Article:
Hennepin and Ramsey counties now qualify for federal disaster aid in the wake of severe storms, flooding and mudslides earlier this summer. Gov. Mark Dayton announced Thursday the Federal Emergency Management Agency added the two counties to the federal disaster declaration, bringing the total to 37 counties and three tribal governments.
Dakota County is still waiting to see if it will be included in the federal disaster declaration. Officials in the city of Mendota remain concerned about the possibility of a landslide where a road cracked above several houses.
Disaster declarations for all three were delayed in part by high water and questions over whether damage to public infrastructure was really caused by the bad weather between June 11 and July 11.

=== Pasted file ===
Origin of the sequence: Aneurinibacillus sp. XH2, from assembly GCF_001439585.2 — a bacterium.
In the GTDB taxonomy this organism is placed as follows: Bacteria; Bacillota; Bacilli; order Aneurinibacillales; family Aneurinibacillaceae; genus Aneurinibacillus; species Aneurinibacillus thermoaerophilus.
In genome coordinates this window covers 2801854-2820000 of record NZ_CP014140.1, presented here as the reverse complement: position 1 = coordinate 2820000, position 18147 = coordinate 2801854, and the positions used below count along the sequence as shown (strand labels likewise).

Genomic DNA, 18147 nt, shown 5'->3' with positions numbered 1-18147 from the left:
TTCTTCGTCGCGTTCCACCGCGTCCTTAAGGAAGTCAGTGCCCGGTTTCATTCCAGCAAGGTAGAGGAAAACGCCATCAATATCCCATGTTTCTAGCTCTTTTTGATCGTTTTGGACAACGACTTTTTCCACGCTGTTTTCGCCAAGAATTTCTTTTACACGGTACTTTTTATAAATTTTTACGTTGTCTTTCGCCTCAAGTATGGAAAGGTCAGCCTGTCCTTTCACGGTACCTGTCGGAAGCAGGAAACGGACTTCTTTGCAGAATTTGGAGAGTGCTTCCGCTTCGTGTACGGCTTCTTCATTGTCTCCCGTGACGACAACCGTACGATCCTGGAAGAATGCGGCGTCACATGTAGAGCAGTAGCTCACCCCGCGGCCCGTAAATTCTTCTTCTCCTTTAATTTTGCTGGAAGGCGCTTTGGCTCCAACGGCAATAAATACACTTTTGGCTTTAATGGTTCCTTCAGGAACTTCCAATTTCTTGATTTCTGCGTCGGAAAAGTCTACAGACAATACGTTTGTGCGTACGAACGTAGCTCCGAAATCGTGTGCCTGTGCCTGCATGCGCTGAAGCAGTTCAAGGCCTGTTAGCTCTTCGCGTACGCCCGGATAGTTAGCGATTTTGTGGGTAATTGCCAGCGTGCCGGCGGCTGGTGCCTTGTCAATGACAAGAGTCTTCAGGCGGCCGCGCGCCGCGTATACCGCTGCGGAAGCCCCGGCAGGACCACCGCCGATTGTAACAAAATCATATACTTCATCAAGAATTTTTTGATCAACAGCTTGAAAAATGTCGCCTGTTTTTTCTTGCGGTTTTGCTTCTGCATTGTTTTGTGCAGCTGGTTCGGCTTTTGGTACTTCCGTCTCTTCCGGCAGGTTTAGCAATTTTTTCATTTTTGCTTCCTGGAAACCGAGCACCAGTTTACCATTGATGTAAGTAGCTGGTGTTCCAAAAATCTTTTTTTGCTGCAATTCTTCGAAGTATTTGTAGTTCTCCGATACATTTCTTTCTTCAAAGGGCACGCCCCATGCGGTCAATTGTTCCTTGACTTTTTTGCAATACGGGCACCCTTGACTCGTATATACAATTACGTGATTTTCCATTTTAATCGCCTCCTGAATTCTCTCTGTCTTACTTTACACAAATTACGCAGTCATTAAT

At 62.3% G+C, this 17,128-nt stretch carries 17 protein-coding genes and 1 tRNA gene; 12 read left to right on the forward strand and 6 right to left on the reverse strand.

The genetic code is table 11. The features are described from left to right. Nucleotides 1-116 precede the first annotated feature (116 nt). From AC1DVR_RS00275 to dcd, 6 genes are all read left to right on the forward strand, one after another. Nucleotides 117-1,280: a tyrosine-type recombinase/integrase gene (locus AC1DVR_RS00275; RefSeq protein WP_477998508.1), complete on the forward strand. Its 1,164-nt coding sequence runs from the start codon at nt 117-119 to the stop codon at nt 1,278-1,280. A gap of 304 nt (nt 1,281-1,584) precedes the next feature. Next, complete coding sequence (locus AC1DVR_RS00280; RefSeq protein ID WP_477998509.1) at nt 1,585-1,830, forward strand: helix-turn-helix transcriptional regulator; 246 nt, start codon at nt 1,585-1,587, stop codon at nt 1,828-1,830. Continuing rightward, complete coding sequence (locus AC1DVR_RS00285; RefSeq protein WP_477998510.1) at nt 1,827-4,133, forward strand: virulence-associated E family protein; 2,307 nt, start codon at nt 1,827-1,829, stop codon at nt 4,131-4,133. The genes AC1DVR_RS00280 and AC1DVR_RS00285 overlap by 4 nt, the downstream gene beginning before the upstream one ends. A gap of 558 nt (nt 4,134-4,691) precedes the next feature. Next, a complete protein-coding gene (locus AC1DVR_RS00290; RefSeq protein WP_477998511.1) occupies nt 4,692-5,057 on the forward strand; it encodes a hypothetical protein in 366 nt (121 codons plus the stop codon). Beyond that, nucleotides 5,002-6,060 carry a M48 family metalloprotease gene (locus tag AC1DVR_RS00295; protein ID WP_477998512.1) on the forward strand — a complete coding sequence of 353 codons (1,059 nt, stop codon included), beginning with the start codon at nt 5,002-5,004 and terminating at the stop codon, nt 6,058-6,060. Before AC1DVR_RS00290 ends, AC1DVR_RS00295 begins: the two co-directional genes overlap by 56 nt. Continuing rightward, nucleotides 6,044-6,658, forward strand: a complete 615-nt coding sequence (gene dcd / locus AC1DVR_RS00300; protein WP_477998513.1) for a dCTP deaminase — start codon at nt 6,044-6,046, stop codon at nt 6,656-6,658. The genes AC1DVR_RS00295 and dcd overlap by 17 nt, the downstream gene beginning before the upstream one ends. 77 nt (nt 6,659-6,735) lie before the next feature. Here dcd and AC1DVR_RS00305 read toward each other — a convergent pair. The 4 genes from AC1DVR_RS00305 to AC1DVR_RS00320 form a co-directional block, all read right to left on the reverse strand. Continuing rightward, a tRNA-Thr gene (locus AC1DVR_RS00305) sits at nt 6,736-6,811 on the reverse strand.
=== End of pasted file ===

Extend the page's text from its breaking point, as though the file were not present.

"I am very pleased that Hennepin and Ramsey counties have now been included in the FEMA emergency designation, and I am hopeful that Dakota county will also qualify," Dayton said in a statement. "However, if it does not, it is eligible for the state emergency disaster assistance program, which the Legislature passed last spring."
The Minnesota Legislature set aside $3 million to cover potential storm damage.
FEMA pays 75 percent of approved costs to repair or replace disaster-damaged facilities, like roads and bridges. Federal grants also may help compensate governments and nonprofits for work they did to protect property from damage.
St. Paul Mayor Chris Coleman thanked the governor and members of Minnesota's Congressional delegation who pressured the federal government to include Ramsey county along with the others.
Coleman said now St. Paul and the city's Port Authority were "eligible for approximately $2.7 million in federal support as we continue working to restore our city."